Common Questions

The simplest and most economical way is to add a slice of lemon to your drinking water. Another method is to fill a clean pitcher or container with cold tap water and leave it uncovered overnight. The chlorine content will dissipate.

This is entirely a personal preference. If you come from an area that has naturally soft water, Lake Michigan's water will seem hard. If you are from an area that has very hard water, our water will seem softer. Soft water will use less soap for cleaning, but many people prefer not to drink soft water.

This is a seasonal problem that happens each winter. As Lake Michigan turns colder each winter the water is able to hold more dissolved oxygen in solution. When the water leaves our plant and is warmed in the distribution system and especially in your warm basement the oxygen comes out of solution. When you open your faucet the aerator on the end of your faucet breaks up this air and tries to force it back into solution creating a "milky" glass of water. You may also notice a heavier chlorine smell with cloudy water. This is because chlorine is also a gas and will come out of solution too.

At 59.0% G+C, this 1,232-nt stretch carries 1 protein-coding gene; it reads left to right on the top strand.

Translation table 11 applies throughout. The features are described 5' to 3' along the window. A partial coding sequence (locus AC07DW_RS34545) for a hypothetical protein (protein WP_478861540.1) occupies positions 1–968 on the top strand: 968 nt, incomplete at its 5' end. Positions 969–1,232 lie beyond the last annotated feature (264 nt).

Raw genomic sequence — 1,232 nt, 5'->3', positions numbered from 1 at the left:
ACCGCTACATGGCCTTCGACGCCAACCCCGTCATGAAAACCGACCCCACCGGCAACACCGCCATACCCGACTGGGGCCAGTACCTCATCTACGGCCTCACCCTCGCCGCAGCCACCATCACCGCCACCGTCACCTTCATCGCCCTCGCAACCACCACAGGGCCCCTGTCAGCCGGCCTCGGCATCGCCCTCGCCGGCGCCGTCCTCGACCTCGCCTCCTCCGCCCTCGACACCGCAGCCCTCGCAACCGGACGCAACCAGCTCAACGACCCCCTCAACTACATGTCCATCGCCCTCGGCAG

Removing your aerator and flushing your plumbing lines can help solve this problem.

In the summer when Lake Michigan reaches warmer temperatures the Lake blooms with algae. They produce compounds that give us the musty, but harmless, odor in the water. Some years one hardly notices it all and some years it gets so bad that it becomes very difficult to remove all these taste and odors even with chemicals. The Sheboygan Water Utility uses powdered activated carbon and potassium permanganate to remove the taste and odors but this is not always 100% effective.